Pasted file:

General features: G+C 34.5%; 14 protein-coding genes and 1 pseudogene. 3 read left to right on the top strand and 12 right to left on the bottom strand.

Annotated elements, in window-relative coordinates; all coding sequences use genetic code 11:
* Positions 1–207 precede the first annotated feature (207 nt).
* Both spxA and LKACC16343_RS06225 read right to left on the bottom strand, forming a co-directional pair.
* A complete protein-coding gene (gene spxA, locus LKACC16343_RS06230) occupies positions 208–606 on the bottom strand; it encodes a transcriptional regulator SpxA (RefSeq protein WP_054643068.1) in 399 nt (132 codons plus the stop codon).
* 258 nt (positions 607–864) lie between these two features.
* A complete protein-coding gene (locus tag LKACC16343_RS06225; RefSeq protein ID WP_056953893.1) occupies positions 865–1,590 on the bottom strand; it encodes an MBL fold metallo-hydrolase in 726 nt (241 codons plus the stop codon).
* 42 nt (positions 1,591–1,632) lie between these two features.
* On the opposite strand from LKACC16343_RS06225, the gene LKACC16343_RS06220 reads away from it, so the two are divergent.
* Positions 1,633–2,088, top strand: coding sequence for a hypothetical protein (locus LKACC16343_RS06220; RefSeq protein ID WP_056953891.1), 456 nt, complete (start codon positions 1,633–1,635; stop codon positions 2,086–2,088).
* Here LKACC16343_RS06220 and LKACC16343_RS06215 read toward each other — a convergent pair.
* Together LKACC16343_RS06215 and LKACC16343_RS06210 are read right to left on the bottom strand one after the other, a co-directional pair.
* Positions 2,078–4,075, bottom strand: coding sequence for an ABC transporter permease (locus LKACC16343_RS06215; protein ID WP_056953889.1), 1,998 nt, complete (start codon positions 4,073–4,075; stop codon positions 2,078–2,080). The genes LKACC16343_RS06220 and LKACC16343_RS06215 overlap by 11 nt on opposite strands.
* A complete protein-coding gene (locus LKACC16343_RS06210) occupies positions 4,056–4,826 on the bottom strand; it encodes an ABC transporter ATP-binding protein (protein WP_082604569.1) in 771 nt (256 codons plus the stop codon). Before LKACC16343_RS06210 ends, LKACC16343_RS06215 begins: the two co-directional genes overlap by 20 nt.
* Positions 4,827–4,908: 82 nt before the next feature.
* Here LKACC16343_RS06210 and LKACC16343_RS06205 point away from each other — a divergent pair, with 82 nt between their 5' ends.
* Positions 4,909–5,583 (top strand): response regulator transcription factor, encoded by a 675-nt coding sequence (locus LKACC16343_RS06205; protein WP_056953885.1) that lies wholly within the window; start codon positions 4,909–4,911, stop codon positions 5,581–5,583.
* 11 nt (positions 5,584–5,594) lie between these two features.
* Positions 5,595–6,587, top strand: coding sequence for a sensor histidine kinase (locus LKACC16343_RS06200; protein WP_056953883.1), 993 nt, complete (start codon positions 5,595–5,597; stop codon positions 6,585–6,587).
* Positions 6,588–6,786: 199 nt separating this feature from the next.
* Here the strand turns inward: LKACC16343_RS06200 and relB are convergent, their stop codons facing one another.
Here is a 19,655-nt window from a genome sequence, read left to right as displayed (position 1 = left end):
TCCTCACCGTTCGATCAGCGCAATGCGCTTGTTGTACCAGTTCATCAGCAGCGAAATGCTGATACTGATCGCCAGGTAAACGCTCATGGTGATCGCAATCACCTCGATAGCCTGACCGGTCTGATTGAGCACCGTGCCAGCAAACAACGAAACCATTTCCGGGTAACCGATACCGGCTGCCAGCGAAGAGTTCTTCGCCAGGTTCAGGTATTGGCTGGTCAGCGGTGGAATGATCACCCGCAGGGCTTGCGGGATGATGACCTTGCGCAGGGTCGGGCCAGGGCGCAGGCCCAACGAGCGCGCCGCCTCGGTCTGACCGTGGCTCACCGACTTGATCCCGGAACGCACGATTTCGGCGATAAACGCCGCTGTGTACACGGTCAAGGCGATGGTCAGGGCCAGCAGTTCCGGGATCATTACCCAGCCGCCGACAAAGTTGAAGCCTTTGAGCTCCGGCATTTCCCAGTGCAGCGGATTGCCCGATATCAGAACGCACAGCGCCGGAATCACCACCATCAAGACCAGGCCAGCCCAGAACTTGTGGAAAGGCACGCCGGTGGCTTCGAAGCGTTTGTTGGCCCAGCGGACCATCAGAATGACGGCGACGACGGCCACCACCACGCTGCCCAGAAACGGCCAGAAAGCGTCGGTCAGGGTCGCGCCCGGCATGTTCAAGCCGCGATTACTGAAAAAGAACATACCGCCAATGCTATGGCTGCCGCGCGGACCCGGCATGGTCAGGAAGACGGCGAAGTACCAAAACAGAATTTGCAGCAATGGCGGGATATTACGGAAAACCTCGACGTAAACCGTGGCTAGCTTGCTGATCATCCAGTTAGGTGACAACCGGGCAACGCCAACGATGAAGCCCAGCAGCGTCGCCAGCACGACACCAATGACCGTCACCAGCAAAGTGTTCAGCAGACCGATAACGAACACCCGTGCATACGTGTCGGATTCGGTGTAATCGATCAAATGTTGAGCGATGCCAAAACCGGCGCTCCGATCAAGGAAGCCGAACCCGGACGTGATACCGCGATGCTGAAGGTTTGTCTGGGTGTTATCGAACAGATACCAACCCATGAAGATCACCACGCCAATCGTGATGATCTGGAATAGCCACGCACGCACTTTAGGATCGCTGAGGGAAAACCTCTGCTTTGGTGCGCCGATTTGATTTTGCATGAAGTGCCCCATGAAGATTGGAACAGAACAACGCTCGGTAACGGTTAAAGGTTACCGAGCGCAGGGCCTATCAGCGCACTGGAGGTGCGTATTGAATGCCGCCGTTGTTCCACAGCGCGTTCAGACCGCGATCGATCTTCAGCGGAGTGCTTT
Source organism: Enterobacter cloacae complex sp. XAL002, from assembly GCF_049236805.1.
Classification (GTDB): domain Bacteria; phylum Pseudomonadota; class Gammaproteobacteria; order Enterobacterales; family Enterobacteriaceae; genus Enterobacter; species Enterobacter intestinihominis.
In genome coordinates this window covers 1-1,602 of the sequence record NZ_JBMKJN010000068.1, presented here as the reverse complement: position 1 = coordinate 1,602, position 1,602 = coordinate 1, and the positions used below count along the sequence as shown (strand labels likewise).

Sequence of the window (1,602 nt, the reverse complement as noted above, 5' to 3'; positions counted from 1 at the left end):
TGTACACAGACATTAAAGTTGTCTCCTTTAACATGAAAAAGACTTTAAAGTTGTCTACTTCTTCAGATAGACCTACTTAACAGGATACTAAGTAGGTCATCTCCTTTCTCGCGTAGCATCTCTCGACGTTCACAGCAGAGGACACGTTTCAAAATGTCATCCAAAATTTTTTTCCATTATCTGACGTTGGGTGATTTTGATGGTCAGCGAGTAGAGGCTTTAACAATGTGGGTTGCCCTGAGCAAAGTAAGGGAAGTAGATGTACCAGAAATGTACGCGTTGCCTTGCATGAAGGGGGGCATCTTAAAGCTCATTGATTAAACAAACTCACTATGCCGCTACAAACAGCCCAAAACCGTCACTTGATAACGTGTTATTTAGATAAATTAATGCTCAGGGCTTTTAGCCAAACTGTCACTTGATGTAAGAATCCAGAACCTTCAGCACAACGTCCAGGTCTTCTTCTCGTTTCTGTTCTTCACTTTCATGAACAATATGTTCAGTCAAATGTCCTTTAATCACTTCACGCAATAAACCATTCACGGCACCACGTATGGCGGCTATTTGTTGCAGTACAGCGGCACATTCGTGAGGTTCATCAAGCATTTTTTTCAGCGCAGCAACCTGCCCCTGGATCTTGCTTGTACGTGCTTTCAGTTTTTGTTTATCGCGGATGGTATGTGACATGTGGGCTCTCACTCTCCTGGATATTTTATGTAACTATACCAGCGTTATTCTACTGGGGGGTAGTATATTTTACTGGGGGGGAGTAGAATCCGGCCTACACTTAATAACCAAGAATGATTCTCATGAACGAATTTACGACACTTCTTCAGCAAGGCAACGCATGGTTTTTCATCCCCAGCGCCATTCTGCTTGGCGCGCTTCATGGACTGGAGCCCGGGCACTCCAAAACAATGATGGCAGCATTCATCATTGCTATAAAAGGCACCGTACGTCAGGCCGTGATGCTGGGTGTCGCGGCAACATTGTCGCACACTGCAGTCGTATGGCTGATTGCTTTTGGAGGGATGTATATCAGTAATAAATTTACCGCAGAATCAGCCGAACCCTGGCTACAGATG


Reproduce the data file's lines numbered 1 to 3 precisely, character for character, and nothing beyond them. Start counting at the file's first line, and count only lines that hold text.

General features: G+C 34.5%; 14 protein-coding genes and 1 pseudogene. 3 read left to right on the top strand and 12 right to left on the bottom strand.

Annotated elements, in window-relative coordinates; all coding sequences use genetic code 11:
* Positions 1–207 precede the first annotated feature (207 nt).